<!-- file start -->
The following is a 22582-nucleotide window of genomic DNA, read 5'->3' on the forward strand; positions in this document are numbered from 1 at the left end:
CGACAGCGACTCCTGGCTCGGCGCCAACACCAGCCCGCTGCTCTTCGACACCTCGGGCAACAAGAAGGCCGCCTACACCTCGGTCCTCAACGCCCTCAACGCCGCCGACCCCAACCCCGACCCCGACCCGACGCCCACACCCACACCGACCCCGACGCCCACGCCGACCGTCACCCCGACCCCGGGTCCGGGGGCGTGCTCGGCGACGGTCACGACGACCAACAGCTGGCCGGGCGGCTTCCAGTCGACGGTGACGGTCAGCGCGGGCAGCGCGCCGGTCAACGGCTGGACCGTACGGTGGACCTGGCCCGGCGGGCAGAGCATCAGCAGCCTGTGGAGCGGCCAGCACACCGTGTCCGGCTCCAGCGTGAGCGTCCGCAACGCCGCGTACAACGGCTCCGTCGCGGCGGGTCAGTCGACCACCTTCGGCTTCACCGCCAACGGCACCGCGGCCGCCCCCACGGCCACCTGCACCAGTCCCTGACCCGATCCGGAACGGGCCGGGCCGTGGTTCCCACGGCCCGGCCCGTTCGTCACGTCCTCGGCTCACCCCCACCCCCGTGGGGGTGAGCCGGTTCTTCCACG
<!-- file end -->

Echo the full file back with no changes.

The following is a 22582-nucleotide window of genomic DNA, read 5'->3' on the forward strand; positions in this document are numbered from 1 at the left end:
CGACAGCGACTCCTGGCTCGGCGCCAACACCAGCCCGCTGCTCTTCGACACCTCGGGCAACAAGAAGGCCGCCTACACCTCGGTCCTCAACGCCCTCAACGCCGCCGACCCCAACCCCGACCCCGACCCGACGCCCACACCCACACCGACCCCGACGCCCACGCCGACCGTCACCCCGACCCCGGGTCCGGGGGCGTGCTCGGCGACGGTCACGACGACCAACAGCTGGCCGGGCGGCTTCCAGTCGACGGTGACGGTCAGCGCGGGCAGCGCGCCGGTCAACGGCTGGACCGTACGGTGGACCTGGCCCGGCGGGCAGAGCATCAGCAGCCTGTGGAGCGGCCAGCACACCGTGTCCGGCTCCAGCGTGAGCGTCCGCAACGCCGCGTACAACGGCTCCGTCGCGGCGGGTCAGTCGACCACCTTCGGCTTCACCGCCAACGGCACCGCGGCCGCCCCCACGGCCACCTGCACCAGTCCCTGACCCGATCCGGAACGGGCCGGGCCGTGGTTCCCACGGCCCGGCCCGTTCGTCACGTCCTCGGCTCACCCCCACCCCCGTGGGGGTGAGCCGGTTCTTCCACG